6. Mine’s almost the same story, in a different university and a different decade. I needed an extra subject to make up the first year requirement, but all I really wanted to do was English literature and French. I don’t think it was an academic advisor who suggested I try Linguistics (“try the first lecture and if you don’t like it just switch to psychology or history or something”), I think it was probably some poor graduate student trying to make a few bucks working on the desk at enrolment time, but to me it was like divine guidance. I was sold from the first lecture (thank you Mark Durie), and the excitement of the linguistics department was such a breath of fresh air compared to the stale air of both the English and French departments. Like Peter, I felt as though my private hobby was somehow validated, that my curiosity was actually part of a genuine academic discipline – like discovering that you could make a career out of juggling or stamp collecting! My career path has had a few twists and turns along the way, but I’m thankful to that anonymous advisor on the enrolment desk that day, whose advice allowed me to develop and pursue a lifelong passion for languages.

  7. Same story again here: needed another subject to complement 1st year German, Spanish and Anthropology, and the handbook entry said Linguistics would suit those interested in languages and cultures. Ding Ding Ding! I was inspired by Peter’s Orientation Week spiel and completely sucked in by Nick Evans in the first week of classes. Didn’t even end up with a major in any other discipline, as I quickly learned that Linguistics meant you got to learn all about languages without having to do the hard work of actually learning them! Lucky I’m still in Linguistics 14 years later, cos I’m completely unqualified for anything else!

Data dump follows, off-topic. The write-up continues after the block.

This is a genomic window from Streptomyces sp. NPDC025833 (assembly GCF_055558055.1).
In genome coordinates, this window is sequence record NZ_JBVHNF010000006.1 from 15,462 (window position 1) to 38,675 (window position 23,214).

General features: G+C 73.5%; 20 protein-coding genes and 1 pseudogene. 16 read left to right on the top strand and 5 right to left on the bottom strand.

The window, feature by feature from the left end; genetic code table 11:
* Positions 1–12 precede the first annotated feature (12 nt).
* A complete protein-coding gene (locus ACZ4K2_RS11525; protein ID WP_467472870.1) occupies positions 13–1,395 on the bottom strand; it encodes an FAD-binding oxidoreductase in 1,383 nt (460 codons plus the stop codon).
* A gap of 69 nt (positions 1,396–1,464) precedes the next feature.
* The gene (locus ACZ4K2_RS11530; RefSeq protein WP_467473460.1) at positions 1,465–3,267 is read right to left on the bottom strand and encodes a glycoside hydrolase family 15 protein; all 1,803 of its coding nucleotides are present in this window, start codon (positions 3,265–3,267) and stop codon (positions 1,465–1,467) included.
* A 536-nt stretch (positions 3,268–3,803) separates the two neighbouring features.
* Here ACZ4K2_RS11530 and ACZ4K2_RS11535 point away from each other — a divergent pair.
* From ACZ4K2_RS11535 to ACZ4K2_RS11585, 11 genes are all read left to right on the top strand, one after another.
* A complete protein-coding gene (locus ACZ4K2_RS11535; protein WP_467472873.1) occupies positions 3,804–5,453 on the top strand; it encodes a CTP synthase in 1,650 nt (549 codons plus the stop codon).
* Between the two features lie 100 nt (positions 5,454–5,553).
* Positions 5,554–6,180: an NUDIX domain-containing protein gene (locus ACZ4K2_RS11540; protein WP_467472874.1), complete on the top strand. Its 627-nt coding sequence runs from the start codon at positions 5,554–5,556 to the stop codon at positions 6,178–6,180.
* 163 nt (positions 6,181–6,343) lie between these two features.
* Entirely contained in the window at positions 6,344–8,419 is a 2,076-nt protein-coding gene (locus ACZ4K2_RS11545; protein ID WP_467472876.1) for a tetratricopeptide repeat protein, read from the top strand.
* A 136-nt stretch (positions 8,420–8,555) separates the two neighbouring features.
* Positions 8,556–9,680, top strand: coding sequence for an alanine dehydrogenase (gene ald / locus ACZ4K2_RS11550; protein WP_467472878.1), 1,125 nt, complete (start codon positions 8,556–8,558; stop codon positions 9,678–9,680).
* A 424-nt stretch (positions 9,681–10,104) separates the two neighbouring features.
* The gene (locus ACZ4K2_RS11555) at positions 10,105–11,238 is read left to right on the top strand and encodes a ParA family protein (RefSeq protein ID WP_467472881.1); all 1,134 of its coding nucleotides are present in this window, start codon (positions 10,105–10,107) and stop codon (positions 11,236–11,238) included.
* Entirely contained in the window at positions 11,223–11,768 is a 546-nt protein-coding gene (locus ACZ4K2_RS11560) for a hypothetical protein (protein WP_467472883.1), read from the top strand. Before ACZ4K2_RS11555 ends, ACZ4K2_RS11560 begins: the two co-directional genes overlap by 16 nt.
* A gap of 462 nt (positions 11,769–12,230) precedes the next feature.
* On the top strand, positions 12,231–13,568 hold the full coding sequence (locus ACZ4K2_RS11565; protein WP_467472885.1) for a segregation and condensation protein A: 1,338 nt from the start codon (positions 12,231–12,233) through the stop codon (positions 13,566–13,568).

Here at Endangered Languages and Cultures, we fully welcome your opinion, questions and comments on any post, and all posts will have an active comments form. However if you have never commented before, your comment may take some time before it is approved. Subsequent comments from you should appear immediately.

We will not edit any comments unless asked to, or unless there have been html coding errors, broken links, or formatting errors. We still reserve the right to censor any comment that the administrators deem to be unnecessarily derogatory or offensive, libellous or unhelpful, and we have an active spam filter that may reject your comment if it contains too many links or otherwise fits the description of spam. If this happens erroneously, email the author of the post and let them know. And note that given the huge amount of spam that all WordPress blogs receive on a daily basis (hundreds) it is not possible to sift through them all and find the ham.

In addition to the above, we ask that you please observe the Gricean maxims:

*Be relevant: That is, stay reasonably on topic.

*Be truthful: This goes without saying; don’t give us any nonsense.

*Be concise: Say as much as you need to without being unnecessarily long-winded.

*Be perspicuous: This last one needs no explanation.

We permit comments and trackbacks on our articles. Anyone may comment. Comments are subject to moderation, filtering, spell checking, editing, and removal without cause or justification.

All comments are reviewed by comment spamming software and by the site administrators and may be removed without cause at any time. All information provided is volunteered by you. Any website address provided in the URL will be linked to from your name, if you wish to include such information. We do not collect and save information provided when commenting such as email address and will not use this information except where indicated. This site and its representatives will not be held responsible for errors in any comment submissions.

Again, we repeat: We reserve all rights of refusal and deletion of any and all comments and trackbacks.

Leave a Comment